Letting Go and Moving On

My favorite view of Morgantown is the short, but spectacular glimpse I get of the whole town spread out on the hillside as I round the curve on Monongahela Boulevard coming down from the Coliseum to Morgantown proper. The mood changes depending on the season and weather, but I never fail to appreciate the raw beauty of this place. 

Last Saturday, as I drove the familiar route for my weekly library visit, I was struck by a sense of sadness as the town came into view. Perhaps it was the heavy clouds that hovered above the town, spitting snow every now and then, but the town looked beautifully sad to me, and I felt suddenly nostalgic. My time here is coming to a close in four months, and even though we’ve lived here less than two years, there is a sense of familiarity in this place. Leaving feels like a break-up. Not an ugly break up, just a parting of ways. A relationship that didn’t quite work out.

Sure, there are things that are far from perfect here. Some of my uncomfortable early impressions have held true, like the income disparity that is so obvious as you drive through neighborhoods, or the troubling appropriation in the high school logo, mascot, and band, or the dangerous party atmosphere. But there is also a grittiness here that is beautiful in its harshness. There is a sense of pride of place in those who live here and a comfortable casualness of attitude. There is a sense of tenacity to this city built on hillsides with neighborhoods connected by narrow streets that wind unpredictably back and forth. I can feel the connection the city still holds to its wild roots. I identify with and appreciate its marriage of rural and urban, the in-betweenness of this place. It speaks to my own history, that farm girl whose childhood was spent on 80 acres of wild, but who grew up to appreciate being near to the bustle of community. It is one answer to the question of where I find home.

And so, I recognize that with time I could probably have learned to really love this place. But instead of exploring that, I am now tasked with the job of moving on, letting go, leaving well. Two years ago, when I got my first glimpse of Morgantown as we explored the possibility of moving here, I remember waking up in our hotel and looking out over the hillsides covered with drizzly fog. It reminded me of Germany, which was perhaps the hardest place for us to leave. That morning I had hope that this place would become home. Now that I know it can no longer be that, I wonder how I will look back on this time. Unfortunately, both because we have been unable to choose housing that felt like it fit us and because of the pandemic, everything has felt very temporary. Even relationships with people have been tough due to the pandemic. We had just gotten started and then everything was kind of put on hold. It’s felt like a pause, which in many ways is very unfortunate because I think perhaps this place and these people deserved more than that. Maybe eventually I can look back on our time here and see more than that. I hope so.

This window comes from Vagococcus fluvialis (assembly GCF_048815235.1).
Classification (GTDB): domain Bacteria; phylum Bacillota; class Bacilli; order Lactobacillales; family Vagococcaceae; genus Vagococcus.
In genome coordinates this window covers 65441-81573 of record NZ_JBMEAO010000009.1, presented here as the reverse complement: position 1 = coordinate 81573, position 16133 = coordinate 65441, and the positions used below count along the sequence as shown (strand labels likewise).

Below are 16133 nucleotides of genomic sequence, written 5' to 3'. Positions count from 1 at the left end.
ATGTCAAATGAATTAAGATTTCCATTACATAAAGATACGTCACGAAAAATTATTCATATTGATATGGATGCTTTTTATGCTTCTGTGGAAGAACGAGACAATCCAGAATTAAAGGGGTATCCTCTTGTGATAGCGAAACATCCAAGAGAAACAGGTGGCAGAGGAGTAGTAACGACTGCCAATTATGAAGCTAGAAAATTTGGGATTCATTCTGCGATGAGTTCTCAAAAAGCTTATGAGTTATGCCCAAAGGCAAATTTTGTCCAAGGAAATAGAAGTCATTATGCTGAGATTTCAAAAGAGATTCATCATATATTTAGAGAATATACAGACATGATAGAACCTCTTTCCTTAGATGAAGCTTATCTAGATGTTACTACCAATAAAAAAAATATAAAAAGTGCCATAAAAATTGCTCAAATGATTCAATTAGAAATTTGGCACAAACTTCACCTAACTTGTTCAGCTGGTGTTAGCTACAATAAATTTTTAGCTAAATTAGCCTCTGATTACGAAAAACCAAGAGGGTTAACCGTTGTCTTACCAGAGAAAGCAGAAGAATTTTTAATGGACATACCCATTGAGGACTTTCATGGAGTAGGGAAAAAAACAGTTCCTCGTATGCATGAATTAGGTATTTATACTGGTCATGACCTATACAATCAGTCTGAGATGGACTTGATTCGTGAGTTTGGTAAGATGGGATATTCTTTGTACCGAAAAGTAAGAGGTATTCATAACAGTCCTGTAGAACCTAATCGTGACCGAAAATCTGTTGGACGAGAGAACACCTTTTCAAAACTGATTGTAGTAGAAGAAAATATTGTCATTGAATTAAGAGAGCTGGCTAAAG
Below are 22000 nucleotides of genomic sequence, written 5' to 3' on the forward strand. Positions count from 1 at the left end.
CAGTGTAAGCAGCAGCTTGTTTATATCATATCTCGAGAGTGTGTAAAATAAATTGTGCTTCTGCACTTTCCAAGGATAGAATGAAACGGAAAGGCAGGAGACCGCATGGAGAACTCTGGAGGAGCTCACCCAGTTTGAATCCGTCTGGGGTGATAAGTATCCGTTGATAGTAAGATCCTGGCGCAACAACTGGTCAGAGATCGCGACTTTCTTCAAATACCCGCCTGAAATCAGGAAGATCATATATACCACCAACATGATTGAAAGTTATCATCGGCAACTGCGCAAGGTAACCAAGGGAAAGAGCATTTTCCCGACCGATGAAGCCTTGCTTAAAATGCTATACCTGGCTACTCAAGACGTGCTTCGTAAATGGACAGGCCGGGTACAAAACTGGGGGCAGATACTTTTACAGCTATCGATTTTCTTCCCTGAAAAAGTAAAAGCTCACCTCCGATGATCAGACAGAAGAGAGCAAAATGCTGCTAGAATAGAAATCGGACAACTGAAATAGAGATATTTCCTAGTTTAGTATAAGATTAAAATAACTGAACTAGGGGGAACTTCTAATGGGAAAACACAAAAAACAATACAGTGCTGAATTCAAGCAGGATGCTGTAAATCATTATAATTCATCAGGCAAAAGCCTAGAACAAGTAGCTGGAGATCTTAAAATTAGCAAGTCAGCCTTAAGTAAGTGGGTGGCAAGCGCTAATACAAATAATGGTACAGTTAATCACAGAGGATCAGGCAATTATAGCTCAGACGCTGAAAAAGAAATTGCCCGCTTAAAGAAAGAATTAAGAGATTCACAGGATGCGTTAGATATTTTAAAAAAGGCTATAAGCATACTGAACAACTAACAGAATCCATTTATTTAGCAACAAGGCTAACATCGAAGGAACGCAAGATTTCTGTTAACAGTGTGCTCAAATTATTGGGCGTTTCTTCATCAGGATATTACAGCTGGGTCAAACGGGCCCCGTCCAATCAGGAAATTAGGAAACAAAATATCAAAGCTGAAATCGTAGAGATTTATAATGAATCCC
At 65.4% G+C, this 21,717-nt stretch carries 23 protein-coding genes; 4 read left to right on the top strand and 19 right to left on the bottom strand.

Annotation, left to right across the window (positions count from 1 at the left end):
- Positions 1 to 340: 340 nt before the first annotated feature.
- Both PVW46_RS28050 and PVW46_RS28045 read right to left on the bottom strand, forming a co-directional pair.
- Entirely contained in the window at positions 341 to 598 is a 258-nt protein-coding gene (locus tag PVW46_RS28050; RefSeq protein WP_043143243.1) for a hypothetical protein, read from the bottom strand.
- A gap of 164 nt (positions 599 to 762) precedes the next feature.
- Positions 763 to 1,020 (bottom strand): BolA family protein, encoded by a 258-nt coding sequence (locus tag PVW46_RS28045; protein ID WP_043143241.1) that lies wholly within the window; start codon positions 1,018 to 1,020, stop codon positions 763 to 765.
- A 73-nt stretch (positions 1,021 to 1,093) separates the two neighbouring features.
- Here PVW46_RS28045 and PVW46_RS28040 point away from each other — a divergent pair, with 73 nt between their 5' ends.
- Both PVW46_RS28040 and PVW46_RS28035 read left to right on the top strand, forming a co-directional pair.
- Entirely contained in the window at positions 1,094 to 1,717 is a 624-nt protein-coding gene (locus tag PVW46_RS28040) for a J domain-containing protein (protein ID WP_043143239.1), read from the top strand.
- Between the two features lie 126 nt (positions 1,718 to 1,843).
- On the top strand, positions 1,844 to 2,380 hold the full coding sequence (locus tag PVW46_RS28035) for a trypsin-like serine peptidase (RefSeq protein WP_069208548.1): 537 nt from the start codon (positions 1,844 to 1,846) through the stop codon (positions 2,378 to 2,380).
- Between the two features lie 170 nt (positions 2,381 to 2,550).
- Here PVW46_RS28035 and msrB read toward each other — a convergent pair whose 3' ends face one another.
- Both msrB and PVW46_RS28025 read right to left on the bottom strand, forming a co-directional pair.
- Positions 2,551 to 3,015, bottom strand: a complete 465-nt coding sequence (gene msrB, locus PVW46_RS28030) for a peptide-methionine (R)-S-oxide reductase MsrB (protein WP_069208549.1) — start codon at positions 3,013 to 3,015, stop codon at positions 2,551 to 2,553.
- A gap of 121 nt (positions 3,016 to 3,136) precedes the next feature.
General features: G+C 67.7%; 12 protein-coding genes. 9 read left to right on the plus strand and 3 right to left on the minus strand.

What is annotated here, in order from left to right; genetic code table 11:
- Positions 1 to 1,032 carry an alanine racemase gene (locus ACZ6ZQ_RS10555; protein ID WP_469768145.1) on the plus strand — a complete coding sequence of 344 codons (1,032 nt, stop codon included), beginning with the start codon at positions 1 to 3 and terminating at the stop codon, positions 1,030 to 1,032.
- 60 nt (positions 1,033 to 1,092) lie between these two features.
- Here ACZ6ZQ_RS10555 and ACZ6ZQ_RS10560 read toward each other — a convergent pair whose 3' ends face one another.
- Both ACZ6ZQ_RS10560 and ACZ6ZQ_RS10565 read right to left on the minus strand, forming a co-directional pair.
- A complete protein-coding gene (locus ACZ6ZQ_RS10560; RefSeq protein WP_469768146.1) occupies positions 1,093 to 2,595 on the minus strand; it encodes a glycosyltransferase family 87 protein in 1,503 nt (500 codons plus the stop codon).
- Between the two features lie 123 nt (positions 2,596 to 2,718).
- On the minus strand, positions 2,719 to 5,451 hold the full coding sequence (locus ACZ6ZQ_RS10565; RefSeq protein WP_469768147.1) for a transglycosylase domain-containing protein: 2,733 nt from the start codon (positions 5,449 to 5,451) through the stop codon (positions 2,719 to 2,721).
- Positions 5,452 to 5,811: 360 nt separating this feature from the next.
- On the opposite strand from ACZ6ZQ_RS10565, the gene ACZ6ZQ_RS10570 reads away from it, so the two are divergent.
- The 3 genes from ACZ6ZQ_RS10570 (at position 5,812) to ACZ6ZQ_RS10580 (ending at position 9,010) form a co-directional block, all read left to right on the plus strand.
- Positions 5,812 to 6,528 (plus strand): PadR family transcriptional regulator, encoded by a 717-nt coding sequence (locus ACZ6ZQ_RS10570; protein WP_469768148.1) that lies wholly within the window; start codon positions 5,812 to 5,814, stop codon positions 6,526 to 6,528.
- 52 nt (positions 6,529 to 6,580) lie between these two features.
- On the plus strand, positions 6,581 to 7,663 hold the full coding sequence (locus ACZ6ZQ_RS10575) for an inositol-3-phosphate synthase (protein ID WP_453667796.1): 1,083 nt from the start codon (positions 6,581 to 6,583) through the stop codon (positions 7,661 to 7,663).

For now we focus on what is next. If moving away from a church and a location are like breaking up, job searching for a new parish is kind of like trying to find a match on a dating site. We read profiles and google locations and look at housing prices and wonder which might be a good fit. We get excited about possibilities yet always feel the threat of rejection in every interaction. And it is all complicated by the fact that our livelihood depends on finding a successful match. It’s an incredibly uncomfortable time full of unknowns, worries, and fear. Yet it also holds incredible moments of hope. And for John and I, there is also a sense of closeness as we recognize that no matter where we go, we go together. This time may not be easy, but it is powerful.

Thanksgiving Dishes

The meal was over. The kids disappeared quickly back into a game of Mario Kart and John retreated to the quiet of our bedroom downstairs. I found myself sitting alone at the table staring at the overflowing counters and empty tablecloth. Dietrich flitted back and forth as he explained to me how this wasn’t actually the “feast” he had expected, and yet also claimed to be full. You have to read between the lines with him to be able to see the competing picture of expectations and reality in his head.

I sat and breathed for a few minutes and then I got up to tackle putting away all the food, filling the dishwasher, and wiping down the counters. My heart hurt. Just like Dietrich, I was struggling with competing expectations and several very real realities within my own head. On one hand, I was frustrated with the empty kitchen and the fact that only my hands were working to finish the mundane chores that follow any large meal. I felt very alone as I recognized the hours of labor that had gone into the few minutes of togetherness we had just experienced and how much of my time and effort had gone into this and somehow I was still the only one putting any thought into the details. But on the other hand, I was actually thankful for something to keep me busy, because when the activity stopped, the emptiness, the grief, the loneliness felt overwhelming. And so I didn’t ask for help, but rather finished it alone, sinking into the lonely feeling as my hands wiped the counters down.

And when my hands were finished, I stuck my headphones in, put on boots and headed outside to give my feet something to do. I walked away from the simultaneously full and empty house and followed a familiar route, breathing in fresh air while music filled my ears. It was then that the tears began to fall. I let the emotions come to the surface and I had a good cry. I allowed myself to explore all the competing emotions. It is possible to be thankful and also full of grief. It is possible to be happy and angry at the same time. It is possible to love people and also be annoyed with them. I was feeling all of these things and I needed to let the negative pieces come to the surface for a bit. I needed to grieve what I was missing today.